Elise Alma, Partner and Head of the Family Team at Coodes Solicitors says pressure is mounting for the Government to give couples the right to a no fault divorce.
On 25th July the Supreme Court refused Tini Owens’ appeal for the right to divorce her husband of 40 years. Mrs Owens describes herself as being in a ‘loveless and desperately unhappy’ relationship. However, she remains married because her 80-year-old husband has refused to agree to a divorce.
There are around 107,000 divorces in the UK each year. Anyone who wants to divorce or end a civil partnership has to establish the relationship has irretrievably broken down, either by spending a minimum of two years separated or starting proceedings on the basis of adultery or unreasonable behaviour. In other words, someone must be to blame. The criteria does not fit well with the situation that many couples find themselves in: they have just drifted apart, or feel they are not compatible. Many of my clients have simply come to the realisation that they cannot continue to live with their spouse because they want different things out of life.
Unreasonable behaviour: the most common ground for divorce
It is no surprise that ‘unreasonable behaviour’ is the most commonly used ground for a divorce. After all, it is the easiest category in which to fit any faults that someone might find with a spouse. Commonly used examples of ‘unreasonable behaviour’ in divorce petitions are lack of physical affection, insulting or irrational behaviours, financial differences or putting work before marriage. The law currently forces people into the uncomfortable positon of finding such faults, then discussing intimate details of their relationship with a lawyer.
Growing support for no fault divorce
Tini Owens’ case has put the divorce process under the spotlight. Resolution, the national organisation representing family lawyers in the UK, has stepped up its long-term campaign for the law to be changed to allow a no fault divorce. The campaign is gathering momentum, with the latest Government figures suggesting that 69 per cent of people now agree that no fault divorce should be available to separating couples.
Working towards a ‘good’ divorce
As a family lawyer, I tread a difficult line between putting forward a sufficiently strong case for a divorce, while avoiding my client making unnecessary and unpleasant allegations against the other party. My aim is to help my client get the outcome they need in the manner that will cause the least distress. Once parties become entrenched in their negative views about one another divorce proceedings can turn into a battleground. However, if all parties work constructively together, it is entirely possible to have a ‘good’ divorce, as I have explained in a previous blog.
Many people simply want to end their marriage but do not harbour any ill feeling towards the person they’ve grown apart from. A no fault divorce would suit the majority of my clients for that very reason. I often have to press clients to divulge personal details to enable me to establish there has been ‘unreasonable behaviour’ for the divorce petition which they understandably find very difficult. When appropriate, I also advise them against making allegations that are likely to cause unnecessary pain and lead to future conflict.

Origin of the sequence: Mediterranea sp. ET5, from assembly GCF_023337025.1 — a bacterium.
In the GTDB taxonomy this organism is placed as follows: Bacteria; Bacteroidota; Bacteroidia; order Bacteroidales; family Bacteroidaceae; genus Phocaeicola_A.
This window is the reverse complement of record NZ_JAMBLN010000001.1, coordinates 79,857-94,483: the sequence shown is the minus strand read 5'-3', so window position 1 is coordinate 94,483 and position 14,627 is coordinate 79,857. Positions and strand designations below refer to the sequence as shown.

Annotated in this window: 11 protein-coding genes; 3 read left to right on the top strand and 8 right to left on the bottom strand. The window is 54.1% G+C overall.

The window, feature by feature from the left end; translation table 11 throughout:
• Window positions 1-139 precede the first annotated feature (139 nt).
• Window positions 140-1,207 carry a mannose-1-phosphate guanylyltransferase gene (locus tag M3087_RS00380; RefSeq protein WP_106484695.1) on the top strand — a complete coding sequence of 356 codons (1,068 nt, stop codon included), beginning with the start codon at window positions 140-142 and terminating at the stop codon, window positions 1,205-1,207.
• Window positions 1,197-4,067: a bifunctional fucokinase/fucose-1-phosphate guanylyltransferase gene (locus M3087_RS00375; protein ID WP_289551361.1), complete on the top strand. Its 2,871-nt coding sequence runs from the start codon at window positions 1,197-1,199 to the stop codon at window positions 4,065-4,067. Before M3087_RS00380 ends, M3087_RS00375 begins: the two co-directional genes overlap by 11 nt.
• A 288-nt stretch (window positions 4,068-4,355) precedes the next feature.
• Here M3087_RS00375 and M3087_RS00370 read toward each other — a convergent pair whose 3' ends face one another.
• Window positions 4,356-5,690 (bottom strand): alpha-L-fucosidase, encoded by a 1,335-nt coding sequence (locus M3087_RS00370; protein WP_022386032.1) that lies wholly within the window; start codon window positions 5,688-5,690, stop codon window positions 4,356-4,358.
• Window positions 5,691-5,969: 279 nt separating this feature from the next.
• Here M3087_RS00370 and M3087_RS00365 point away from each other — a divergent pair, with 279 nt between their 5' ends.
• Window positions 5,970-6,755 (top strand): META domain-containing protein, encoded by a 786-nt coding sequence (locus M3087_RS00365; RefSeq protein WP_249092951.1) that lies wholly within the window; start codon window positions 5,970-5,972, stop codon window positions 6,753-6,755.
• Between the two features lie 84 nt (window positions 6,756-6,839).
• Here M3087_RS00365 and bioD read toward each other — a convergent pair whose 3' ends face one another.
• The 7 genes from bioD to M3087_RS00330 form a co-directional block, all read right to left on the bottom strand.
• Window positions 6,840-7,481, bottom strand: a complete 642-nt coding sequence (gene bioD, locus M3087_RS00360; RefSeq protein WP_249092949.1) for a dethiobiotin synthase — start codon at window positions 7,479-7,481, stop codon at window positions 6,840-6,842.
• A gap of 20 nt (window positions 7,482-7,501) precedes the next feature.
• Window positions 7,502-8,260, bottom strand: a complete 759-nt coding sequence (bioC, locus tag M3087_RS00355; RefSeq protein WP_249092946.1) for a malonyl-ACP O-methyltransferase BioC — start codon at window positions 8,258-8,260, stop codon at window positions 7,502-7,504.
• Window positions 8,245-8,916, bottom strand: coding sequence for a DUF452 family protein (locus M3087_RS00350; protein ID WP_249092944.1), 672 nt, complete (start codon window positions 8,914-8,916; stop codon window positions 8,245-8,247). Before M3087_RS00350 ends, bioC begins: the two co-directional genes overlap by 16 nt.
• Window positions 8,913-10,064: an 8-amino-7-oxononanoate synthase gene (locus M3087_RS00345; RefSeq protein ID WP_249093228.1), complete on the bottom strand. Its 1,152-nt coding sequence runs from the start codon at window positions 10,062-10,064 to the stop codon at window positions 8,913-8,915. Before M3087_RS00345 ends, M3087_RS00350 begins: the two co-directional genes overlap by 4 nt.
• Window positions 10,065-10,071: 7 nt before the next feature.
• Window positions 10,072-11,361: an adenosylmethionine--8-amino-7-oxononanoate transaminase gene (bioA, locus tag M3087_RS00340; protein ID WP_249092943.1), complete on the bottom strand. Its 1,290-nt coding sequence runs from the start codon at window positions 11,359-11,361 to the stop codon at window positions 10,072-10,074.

Putting the children first
A divorce becomes far more difficult when children are involved. Lawyers and the courts constantly remind parents to put their children first. However, the current divorce laws do not fit well with that philosophy. It is very painful for a child to see one parent find fault with the other. A divorce that is established on apportioning blame is not a good basis for future cooperation between parents.
When a separation is the result of adultery or abuse
Of course not all separations are amicable. Some marriages end as the result of adultery and, sadly, domestic abuse is a daily reality for many people. However, even in these cases lawyers sometimes leave out details from the divorce petition, if we feel the allegations could prevent the other spouse from signing the papers. The Owens case demonstrates that current divorce law makes it possible for someone to continue their unreasonable behaviour by denying their spouse the opportunity to move on with their life.
A new approach to divorce for today’s society
Although support for no fault divorce is growing, some argue that making it easier to end a marriage will result in more families breaking down. A sensible approach would be to include a ‘cooling off’ period in the divorce process. Resolution has proposed a system whereby one or both spouses give notice on their marriage and the divorce would be finalised, should they still want to proceed, after six months.
I am among the majority of people who support the introduction of no fault divorce. It does not make sense for anyone to have to make allegations against their spouse when they are clearly in an unhappy marriage that they need to get out of. The current law means that people who are in the situation that Mrs Owens finds herself in are denied the opportunity to resolve financial issues and move on with their life. It also sets an unnecessarily adversarial tone to divorce, which can be damaging not only to the couple but to their children and extended family.
To discuss these issues or for advice on divorce or ending a civil partnership, please contact Elise Alma, Partner in the Family Team at Coodes Solicitors on 01566 770000 or email@example.com